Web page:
(AR-7: dp. 9,140; l. 529'5" ; b. 73'4" ; dr. 23'4" ; s. 19 k.; cpl. 1,108; a. 4 5", 8 40mm.; cl. Vulcan)
In the Iliad, one of Priam's 50 sons. Husband of Andromache, Hector was bravest of the Trojans. He slew Patrocles and was in turn slain by Achilles.
Hector (AR-7), a modified Liberty ship, was launched 11 November 1942 by the Los Angeles Shipbuilding & Drydock Co.; sponsored by Mrs. Schuyler F. Helm; and commissioned 7 February 1944, Comdr. J. W. Long in command.
After shakedown along the West Coast, the new repair ship sailed for the Pacific, reaching Pearl Harbor 9 April 1944. She remained at Pearl Harbor effecting repairs on various ships, primarily landing craft, until she departed for Eniwetok 5 June. Arriving there 13 June, Hector spent the summer at Eniwetok and then sailed for Ulithi 30 September. Her biggest repair job of the war came to her 27 October at Ulithi as the cruiser Houston, torpedoed twice by Japanese submarines, was towed alongside. Although hampered by a severe typhoon season which twice sent her out to sea for safety, Hector managed to repair Houston by the end of the year besides aiding many other smaller craft.
Hector departed Ulithi 16 February 1945 and 5 days later steamed into Tarragona, Leyte Gulf, to repair ships as the battle for the Philippines raged. This task completed, she returned to Ulithi 30 March and continued on to Saipan 22 May. After the long war ended 1 September, Hector remained in the Pacific to prepare various ships for return to the States.
Departing Saipan 21 January 1946, Hector reached Long Beach 3 February. After serving as a repair ship there, she sailed for her first WestPac cruise 7 May 1947, thereby settling into a peacetime schedule interrupted 3 years later by the outbreak of war in Korea. Hector sailed into Yokosuka 18 September 1950. From there she continued to Inchon, Korea, arriving at the scene of a brilliant amphibious operation, 25 September. For the remainder of the Korean War Hector alternated repair service along the Korean coast and in Japan with normal duty out of Long Beach.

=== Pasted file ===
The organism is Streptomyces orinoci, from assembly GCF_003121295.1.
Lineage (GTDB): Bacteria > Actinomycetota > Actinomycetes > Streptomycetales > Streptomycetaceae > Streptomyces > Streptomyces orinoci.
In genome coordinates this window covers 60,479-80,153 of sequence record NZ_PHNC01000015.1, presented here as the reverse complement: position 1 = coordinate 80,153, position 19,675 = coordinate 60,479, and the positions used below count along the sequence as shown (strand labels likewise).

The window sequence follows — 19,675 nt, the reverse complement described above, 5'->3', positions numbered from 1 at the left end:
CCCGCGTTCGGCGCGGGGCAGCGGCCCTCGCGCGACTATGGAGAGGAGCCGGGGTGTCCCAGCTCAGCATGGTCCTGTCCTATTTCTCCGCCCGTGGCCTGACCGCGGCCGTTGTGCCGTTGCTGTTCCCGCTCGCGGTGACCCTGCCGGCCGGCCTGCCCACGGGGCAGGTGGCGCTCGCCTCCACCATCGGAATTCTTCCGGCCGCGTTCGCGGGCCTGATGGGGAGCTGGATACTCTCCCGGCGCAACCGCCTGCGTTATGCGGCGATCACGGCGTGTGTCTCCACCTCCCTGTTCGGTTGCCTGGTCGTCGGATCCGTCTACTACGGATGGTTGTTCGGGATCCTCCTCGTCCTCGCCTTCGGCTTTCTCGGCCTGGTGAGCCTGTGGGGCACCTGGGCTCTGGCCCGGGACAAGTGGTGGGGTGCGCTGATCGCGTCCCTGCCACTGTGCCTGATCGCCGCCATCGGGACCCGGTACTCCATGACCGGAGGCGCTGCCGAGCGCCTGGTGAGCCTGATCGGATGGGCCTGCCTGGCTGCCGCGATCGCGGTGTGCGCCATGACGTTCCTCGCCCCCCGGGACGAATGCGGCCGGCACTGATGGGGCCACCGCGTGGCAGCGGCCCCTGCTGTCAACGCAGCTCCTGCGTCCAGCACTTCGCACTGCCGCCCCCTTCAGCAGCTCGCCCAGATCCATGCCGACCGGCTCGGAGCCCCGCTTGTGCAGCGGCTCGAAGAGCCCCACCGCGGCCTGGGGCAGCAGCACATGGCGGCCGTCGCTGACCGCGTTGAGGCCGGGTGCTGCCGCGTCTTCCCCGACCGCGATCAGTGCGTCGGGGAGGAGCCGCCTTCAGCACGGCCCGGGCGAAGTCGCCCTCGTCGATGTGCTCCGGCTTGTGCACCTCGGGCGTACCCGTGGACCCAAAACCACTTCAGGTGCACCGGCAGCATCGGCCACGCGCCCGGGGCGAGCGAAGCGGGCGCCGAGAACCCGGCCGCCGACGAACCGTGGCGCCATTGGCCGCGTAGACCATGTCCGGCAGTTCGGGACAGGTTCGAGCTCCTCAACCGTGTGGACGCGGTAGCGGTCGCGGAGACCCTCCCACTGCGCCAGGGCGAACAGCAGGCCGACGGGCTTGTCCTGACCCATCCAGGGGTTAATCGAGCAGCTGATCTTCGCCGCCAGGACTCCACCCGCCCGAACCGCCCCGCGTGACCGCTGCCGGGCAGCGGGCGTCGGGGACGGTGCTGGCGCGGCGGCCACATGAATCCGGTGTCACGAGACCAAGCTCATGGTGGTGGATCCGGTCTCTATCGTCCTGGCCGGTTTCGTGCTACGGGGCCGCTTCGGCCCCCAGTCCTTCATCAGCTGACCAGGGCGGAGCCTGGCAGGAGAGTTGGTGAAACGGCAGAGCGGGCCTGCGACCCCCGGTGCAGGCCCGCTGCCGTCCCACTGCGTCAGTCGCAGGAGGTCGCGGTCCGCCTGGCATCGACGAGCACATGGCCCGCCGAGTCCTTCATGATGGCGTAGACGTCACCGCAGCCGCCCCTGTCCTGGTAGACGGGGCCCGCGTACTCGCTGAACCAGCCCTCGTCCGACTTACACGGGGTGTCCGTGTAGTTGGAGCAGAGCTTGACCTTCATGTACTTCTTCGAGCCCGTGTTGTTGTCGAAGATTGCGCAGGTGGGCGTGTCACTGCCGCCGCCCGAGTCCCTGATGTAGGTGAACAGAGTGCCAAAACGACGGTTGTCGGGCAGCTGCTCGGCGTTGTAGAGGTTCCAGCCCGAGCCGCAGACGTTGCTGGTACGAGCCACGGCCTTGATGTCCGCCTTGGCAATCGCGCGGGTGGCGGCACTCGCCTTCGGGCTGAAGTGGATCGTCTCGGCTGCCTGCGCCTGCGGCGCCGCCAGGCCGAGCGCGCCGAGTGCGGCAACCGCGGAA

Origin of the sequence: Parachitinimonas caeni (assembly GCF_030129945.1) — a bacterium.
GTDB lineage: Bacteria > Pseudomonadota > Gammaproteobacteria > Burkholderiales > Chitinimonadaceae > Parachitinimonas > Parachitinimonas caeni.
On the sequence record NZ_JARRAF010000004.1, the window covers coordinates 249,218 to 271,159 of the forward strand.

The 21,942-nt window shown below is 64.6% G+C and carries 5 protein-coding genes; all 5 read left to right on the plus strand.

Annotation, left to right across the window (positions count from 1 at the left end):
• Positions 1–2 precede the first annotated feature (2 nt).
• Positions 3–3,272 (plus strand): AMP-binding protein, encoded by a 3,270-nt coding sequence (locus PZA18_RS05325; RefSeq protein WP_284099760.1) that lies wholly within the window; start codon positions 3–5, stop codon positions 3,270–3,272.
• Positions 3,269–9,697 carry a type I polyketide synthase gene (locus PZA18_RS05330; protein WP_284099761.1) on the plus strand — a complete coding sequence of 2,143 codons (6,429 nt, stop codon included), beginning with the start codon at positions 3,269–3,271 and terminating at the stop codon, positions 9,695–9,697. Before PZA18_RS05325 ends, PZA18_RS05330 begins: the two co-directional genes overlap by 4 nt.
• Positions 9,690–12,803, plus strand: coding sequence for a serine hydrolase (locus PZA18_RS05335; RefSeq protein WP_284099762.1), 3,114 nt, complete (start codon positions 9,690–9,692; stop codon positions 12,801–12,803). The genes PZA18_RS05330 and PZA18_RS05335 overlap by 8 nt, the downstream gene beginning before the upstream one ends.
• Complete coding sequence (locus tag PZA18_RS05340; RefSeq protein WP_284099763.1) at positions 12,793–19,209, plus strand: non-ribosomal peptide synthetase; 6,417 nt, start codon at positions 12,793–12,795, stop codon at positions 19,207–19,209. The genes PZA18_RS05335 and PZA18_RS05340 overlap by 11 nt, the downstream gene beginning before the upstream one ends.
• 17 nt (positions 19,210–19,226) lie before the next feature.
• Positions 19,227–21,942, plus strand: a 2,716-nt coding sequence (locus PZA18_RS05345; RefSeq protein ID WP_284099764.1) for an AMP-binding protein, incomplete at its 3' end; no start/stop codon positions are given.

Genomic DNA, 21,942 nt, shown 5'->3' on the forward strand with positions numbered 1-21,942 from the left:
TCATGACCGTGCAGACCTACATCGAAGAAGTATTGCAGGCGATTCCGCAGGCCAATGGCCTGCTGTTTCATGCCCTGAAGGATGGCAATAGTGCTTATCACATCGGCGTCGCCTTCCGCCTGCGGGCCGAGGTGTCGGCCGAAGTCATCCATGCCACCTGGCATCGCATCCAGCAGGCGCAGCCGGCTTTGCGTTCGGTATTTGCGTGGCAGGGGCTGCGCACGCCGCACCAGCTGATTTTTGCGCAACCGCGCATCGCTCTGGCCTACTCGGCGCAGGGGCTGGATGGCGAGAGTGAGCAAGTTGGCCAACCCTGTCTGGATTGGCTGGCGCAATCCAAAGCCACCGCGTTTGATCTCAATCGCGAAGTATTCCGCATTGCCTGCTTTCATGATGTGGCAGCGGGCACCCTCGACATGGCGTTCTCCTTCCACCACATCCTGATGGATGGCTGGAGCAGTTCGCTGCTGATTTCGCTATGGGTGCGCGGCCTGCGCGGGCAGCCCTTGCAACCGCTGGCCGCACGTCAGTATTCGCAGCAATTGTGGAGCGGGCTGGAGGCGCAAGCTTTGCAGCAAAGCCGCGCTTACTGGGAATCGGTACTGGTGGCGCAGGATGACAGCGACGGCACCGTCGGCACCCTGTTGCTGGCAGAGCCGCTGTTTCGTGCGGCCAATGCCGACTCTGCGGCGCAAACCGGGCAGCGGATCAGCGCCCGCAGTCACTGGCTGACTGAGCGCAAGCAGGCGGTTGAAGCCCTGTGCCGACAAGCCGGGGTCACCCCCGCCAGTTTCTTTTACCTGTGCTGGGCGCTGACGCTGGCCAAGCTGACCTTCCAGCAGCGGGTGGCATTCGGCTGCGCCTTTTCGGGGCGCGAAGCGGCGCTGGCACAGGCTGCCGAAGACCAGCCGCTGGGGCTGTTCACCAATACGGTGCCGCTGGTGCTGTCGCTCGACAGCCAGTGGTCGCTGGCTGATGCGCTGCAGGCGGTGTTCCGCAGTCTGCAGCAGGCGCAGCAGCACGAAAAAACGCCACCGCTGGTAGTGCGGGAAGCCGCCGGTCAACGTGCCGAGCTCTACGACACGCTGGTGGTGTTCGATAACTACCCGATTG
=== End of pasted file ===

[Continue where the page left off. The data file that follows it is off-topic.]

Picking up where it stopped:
Thereafter, as before the Korean conflict, Hector alternated 4 to 6 months of service and exercises along the California coast with 6- and 8-month WestPac cruises. During these cruises the repair ship, operating in support and service of the nation's far-flung Pacific and Asian defenses, visited such ports as Yokosuka, Hong Kong, Shanghai, Guam, and Eniwetok. Serving intermittently as flagship for both Service Squadrons 1 and 3, Hector also was a major participant in the Navy's "People-to-People" program in Asia. Her deployments to the Western Pacific continued into the 1960's.
Hector operated in the Far East from Japan to the Philippines between June 1963 and January 1964. After providing repair services for ships at Long Beach during the remainder of 1964 and the first 6 months of 1965, she underwent a modernization overhaul at Long Beach between July 1965 and February 1966 to increase her repair capabilities. Thence, she resumed fleet services out of Long Beach until departing for the Far East 5 August. She arrived Subic Bay later that month, and during the next 6 months repaired and serviced ships in the Philippines, Taiwan, and Japan. She returned to the West Coast in March 1967; and into mid-1967 Hector continued to maintain a high state of readiness and provide repair services at Long Beach.